Water Stocks Could Be Poised to End Drought

A recent Wall Street Journal article cites some eye-popping, though perhaps debatable, stats about the amount of water used to make common products. A cup of coffee takes roughly 35 gallons. A cotton T-shirt,700 gallons of water to produce. A hamburger? 630 gallons — more than three times the amount the average American uses every day for drinking, bathing, washing dishes and flushing toilets. The article also cites a UN report that two-thirds of the world’s population is projected to face water scarcity by 2025 and a GAO report that 36 states anticipate shortages by 2013.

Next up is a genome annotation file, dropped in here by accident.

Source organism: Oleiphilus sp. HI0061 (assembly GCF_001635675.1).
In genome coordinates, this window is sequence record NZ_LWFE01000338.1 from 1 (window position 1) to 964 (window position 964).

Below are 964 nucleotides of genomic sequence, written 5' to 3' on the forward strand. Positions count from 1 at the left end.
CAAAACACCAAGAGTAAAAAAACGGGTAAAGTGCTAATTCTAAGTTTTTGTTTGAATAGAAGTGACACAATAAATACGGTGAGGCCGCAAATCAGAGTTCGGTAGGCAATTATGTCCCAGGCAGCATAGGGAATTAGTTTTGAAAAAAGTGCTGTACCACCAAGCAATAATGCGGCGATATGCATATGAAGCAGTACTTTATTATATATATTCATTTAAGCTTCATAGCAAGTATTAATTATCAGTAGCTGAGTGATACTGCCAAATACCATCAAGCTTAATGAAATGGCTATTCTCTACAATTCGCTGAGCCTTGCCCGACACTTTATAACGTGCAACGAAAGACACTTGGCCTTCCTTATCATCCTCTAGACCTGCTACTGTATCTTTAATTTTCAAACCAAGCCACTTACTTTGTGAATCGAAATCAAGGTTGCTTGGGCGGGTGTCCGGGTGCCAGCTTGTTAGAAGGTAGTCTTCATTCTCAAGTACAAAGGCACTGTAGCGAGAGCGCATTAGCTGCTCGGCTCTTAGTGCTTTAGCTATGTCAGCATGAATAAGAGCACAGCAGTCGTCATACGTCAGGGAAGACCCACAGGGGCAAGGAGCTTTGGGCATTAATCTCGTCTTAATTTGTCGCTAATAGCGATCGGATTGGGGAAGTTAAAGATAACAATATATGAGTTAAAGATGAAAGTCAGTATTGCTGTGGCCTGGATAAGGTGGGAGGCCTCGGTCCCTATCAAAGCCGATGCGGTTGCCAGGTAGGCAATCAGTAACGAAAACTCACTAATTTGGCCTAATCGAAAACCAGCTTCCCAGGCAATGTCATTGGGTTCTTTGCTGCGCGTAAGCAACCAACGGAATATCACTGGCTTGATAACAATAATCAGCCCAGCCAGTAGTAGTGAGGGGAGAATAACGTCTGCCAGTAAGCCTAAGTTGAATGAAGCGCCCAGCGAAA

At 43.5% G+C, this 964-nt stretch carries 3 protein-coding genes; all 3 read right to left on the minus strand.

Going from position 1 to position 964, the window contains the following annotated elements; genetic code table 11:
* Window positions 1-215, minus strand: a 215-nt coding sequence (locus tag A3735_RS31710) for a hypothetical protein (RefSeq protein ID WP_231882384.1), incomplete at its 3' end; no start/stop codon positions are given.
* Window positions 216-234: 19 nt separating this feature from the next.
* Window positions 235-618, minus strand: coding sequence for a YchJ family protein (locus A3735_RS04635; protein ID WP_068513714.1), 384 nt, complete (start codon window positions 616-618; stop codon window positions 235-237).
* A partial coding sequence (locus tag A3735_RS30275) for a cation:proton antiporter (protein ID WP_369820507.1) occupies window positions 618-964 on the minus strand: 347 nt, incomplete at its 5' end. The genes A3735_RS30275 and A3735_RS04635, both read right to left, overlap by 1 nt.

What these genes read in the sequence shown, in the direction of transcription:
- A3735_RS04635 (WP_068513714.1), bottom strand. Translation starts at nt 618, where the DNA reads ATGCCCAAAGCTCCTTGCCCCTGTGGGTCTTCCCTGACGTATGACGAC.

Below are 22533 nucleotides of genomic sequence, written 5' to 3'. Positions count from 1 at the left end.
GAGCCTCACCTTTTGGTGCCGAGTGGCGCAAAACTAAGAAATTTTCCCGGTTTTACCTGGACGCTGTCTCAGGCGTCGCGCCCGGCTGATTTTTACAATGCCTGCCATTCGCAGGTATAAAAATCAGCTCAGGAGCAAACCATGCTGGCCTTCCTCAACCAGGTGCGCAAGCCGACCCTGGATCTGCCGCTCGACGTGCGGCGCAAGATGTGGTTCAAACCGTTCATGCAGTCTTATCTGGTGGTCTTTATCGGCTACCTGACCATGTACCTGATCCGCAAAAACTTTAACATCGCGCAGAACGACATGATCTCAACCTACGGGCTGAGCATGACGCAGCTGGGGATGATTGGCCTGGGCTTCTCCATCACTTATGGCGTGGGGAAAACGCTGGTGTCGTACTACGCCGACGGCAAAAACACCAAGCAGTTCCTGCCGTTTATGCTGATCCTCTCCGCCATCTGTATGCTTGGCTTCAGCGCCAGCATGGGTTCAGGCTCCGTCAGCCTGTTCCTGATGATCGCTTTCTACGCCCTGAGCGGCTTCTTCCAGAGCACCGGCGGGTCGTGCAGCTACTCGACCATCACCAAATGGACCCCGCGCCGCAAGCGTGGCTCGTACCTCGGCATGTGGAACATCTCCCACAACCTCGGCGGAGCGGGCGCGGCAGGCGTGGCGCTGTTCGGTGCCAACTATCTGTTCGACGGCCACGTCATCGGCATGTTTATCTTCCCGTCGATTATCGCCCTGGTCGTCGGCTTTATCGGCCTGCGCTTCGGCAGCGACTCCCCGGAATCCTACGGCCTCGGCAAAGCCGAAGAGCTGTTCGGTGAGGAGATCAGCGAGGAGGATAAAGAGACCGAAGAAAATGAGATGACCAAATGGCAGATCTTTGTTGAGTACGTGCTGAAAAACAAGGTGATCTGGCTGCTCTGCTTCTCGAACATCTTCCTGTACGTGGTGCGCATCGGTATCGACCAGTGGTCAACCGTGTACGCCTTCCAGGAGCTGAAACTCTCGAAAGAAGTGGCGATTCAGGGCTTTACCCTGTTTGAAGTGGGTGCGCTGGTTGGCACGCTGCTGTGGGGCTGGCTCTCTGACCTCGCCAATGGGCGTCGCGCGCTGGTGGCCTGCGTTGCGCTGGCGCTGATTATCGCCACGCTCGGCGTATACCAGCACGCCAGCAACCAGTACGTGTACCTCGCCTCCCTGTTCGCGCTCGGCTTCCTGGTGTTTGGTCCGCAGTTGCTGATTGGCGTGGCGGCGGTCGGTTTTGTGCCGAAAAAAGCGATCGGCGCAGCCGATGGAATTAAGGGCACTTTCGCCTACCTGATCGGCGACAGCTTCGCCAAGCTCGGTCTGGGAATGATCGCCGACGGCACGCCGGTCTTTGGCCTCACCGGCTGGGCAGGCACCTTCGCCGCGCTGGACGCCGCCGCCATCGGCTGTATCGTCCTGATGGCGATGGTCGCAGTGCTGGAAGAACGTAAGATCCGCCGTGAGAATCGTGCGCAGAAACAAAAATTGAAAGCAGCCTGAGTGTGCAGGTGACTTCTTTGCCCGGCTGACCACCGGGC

Though there have always seemed to be dire predictions of water shortages, major industry players are now taking the threat seriously. Heavy water users have already begun to look into water offset projects (see our February 23 interview with Neil Eckert of Climate Exchange) and a new consortium had its first summit in Miami last month ( The Pacific Institute suggests that corporations and investors should consider water accessibility as a key risk factor and notes that Coca Cola, which lost access to groundwater at its Indian bottling operations, now discloses water usage in its financial reports (

Most public companies in the water industry are utilities, but here are some smallcaps that have technologies and skill-sets that merit a closer look for anyone interested in this space.